Health

This Is What the Water in Flint, Michigan Looks Like

The water crisis in Flint, Michigan escalated on Friday as the state's top prosecutor announced an investigation to see if laws were broken in the time between April 2014 and October 2015. During that time, nearly all of the town's residents were exposed to lead poisoning and other contaminants in the water supply. 

Also on Friday, the White House promised to "expeditiously" look into a request for financial and other help in Genesee County by Michigan Governor Rick Snyder, on Thursday night, the Detroit Free Press reported

Related: You Need To Know About Flint, Michigan's Water Problem

But we also got a taste of what the cloudy, rust-brown tap water residents in the county were told was safe to drink actually looks like. Researchers at Virginia Tech posted the results of a study examining water samples from 271 homes in Flint over the summer, some of which met the Environmental Protection Agency's "toxic waste" designation. The Washington Post's Christopher Ingraham has a great visualization of the data charts in the Tech study.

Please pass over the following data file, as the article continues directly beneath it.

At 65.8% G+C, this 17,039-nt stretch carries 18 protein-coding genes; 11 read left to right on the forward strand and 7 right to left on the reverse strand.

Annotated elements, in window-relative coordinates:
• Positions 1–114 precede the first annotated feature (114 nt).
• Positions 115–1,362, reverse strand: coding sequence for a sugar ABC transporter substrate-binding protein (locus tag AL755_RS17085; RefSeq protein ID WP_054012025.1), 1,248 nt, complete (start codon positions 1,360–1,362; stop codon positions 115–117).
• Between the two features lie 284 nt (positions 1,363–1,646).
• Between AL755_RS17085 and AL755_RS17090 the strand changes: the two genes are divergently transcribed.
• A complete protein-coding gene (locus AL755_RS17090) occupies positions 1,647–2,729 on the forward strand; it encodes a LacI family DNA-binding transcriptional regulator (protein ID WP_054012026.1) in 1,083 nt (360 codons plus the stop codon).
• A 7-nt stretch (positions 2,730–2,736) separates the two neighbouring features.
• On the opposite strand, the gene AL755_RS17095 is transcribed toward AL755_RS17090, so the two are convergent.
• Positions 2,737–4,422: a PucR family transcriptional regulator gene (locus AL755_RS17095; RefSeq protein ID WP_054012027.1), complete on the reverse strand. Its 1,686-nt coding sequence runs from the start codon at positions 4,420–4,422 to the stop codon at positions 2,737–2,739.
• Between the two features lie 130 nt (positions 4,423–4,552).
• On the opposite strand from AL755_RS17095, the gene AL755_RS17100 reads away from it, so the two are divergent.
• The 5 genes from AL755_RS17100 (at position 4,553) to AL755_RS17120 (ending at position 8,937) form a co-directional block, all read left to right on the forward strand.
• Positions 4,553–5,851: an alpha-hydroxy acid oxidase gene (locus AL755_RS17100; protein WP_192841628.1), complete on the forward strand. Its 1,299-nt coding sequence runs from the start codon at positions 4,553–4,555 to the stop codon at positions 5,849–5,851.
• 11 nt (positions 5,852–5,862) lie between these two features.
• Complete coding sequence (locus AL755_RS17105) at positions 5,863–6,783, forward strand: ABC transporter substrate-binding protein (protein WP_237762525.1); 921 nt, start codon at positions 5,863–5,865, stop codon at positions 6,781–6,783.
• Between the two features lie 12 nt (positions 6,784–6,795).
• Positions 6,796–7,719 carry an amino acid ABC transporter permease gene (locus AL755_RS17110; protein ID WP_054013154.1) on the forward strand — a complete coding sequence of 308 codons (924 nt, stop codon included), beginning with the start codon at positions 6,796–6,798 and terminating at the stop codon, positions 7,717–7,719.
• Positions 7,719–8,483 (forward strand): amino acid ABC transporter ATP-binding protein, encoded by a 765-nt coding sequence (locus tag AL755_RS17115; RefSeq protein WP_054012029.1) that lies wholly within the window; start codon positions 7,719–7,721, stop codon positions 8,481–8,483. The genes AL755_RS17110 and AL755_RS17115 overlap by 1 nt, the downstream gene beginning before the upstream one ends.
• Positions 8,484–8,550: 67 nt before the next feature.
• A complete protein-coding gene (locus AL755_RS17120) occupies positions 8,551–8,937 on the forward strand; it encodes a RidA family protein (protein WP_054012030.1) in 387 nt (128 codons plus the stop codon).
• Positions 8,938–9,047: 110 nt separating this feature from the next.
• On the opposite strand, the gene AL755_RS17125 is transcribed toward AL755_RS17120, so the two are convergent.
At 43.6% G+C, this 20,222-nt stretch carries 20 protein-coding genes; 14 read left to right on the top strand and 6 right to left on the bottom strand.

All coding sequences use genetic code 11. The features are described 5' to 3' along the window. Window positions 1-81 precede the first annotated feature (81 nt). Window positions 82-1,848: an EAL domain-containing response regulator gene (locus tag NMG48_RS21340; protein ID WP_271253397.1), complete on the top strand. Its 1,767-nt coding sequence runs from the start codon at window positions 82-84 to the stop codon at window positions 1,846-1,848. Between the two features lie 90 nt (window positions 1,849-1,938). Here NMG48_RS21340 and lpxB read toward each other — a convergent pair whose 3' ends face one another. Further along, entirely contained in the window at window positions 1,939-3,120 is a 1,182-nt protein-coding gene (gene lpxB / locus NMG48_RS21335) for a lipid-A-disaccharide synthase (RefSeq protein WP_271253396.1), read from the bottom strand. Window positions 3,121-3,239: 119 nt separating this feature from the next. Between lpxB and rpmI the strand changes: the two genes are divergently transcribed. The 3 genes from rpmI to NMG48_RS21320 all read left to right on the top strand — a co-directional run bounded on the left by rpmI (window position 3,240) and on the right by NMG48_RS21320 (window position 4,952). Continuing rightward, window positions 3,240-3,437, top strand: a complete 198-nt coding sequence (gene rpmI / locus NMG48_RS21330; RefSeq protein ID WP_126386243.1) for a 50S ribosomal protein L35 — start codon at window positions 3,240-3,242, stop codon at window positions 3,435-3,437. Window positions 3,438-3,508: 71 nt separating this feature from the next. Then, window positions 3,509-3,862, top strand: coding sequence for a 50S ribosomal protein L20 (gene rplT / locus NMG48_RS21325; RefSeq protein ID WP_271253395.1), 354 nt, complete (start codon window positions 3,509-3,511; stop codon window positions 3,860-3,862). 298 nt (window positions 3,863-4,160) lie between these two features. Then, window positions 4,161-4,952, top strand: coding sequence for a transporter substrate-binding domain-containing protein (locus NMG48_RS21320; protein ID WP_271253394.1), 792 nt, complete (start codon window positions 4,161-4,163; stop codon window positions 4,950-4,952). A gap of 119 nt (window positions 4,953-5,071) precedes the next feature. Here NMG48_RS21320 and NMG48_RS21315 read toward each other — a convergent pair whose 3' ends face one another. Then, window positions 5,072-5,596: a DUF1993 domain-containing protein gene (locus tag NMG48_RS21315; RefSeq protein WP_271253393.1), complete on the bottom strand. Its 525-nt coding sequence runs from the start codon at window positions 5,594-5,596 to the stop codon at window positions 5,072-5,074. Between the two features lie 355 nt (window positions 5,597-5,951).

The lead toxicity levels are measured in parts per billion. The researchers found even levels as low as 5 ppb is concerning in drinking water. Here are some of the WaPo graphics with ppb levels.

The news follows a particularly nasty week in the Rust Belt city, which also saw a spike of Legionnaires' disease that left 10 dead, Reuters reported. Between June of 2014 and November of 2015, when Genesee County was exposed to the contaminated water, there were 87 cases of the disease — half of which were connected to Flint water. Rates of the disease were abnormally high during that period.

Legionnaires' disease in Flint, Michigan

For months, users have taken to social media to post disquieting pictures of what appear to be samples of drinking and other public water sources collected in the Flint area.